For over 100 years, Massachusetts Maritime Academy has been preparing women and men for exciting and rewarding careers on land and sea. As the nation's finest co-ed maritime college, MMA challenges students to succeed by balancing a unique regimented lifestyle with a typical four-year college environment. As a member of the cadet corps you will live, study, sail, work and play in an atmosphere that encourages you to be your best.
It Takes A Village...
… and sometimes a few more. Captain Tom Bushy, retired 36 year MMA veteran, former Captain of the Academy’s training ships, first learned the fascinating tale of staff member Hung (Tom) Pham’s father, Quoc’s, life in the post Vietnam war chaos. Through conversations with Tom, Assistant Director, Academy Center for Renewal & Responsible Energy Center (CRRE), Bushy encouraged the father, Quoc, to write his story.
Eventually Quoc did write a short account of his harrowing experiences. After reading it, the Captain was convinced it needed to be investigated further and expanded. He handed the narrative to his twin brother, Dave Bushy, who met with Quoc and began a three and one half year process of writing, “The World Looked Away – Vietnam After the War: Quoc Pham’s Story”.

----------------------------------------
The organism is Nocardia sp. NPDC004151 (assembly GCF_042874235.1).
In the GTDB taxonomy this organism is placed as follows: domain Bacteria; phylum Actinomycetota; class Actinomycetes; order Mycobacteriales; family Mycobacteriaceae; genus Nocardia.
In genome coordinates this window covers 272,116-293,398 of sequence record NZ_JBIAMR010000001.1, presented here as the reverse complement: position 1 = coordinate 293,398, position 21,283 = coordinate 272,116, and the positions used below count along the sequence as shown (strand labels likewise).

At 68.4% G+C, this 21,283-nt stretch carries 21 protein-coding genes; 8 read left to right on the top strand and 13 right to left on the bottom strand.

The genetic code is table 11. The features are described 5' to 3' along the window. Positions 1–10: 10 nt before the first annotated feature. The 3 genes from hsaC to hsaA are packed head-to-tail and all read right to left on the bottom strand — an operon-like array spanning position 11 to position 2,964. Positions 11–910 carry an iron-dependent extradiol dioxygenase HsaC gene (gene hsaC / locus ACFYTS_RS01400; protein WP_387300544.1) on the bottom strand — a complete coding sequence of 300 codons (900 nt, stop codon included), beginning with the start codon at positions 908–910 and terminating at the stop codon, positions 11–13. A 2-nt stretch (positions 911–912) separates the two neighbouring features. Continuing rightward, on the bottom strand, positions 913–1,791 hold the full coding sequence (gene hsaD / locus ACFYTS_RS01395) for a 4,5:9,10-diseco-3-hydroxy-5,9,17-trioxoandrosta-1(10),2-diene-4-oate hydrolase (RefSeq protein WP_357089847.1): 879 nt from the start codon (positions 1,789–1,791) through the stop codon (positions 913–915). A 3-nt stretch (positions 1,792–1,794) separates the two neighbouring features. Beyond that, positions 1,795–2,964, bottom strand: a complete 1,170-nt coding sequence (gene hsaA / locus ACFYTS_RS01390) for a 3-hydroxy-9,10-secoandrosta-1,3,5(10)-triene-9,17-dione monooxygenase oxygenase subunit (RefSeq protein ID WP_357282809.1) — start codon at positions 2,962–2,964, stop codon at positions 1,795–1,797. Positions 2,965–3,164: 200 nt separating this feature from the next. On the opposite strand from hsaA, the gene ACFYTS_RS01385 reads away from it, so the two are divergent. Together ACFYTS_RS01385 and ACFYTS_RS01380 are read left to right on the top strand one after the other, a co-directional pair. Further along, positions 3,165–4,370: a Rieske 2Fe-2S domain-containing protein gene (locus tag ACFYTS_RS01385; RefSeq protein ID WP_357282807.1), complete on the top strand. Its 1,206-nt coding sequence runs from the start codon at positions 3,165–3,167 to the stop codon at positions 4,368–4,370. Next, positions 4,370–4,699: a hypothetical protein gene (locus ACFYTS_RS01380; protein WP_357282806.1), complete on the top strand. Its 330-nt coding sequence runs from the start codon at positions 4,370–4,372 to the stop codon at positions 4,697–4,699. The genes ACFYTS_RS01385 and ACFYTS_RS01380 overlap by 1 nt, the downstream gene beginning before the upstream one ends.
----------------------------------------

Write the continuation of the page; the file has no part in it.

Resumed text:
The Vietnam War ended on April 30, 1975. Millions of Vietnamese died and almost sixty thousand Americans. Dave Bush’s book tells the story of what happened after the country of South Vietnam ceased to exist.
“The book is a memoir of a man and his wife who struggled to survive nearly five years in the Reeducation Camps, the gulag of the New Economic Zone, and even assignment as a human mine detector on the Cambodian Border. The story culminates with Quoc’s harrowing escape into a storm with 55 people aboard a small boat into the East (South China) Sea. Even as an avid reader of history, I knew little about that period. I was honored to join with Quoc to learn about his story and to write it,” Dave Bushy noted.
Quoc was a trained mariner, having graduated from the Maritime Academy in Saigon. His knowledge and experience, combined with his service as a naval officer for South Vietnam, gave him the ability to plan and effect an escape into a raging storm in the South China Sea.
The scope of Bushy’s book is larger than just one man’s life history. It is a chronicle of what is possible. As Henry Wordsworth Longfellow once said, “A great sorrow, like a mariner’s quadrant, brings the sun at noon down to the horizon, and we learn where we are on the sea of life.”
Quoc and Dave Bushy visited campus last month, while on tour, and told their story to cadets and staff.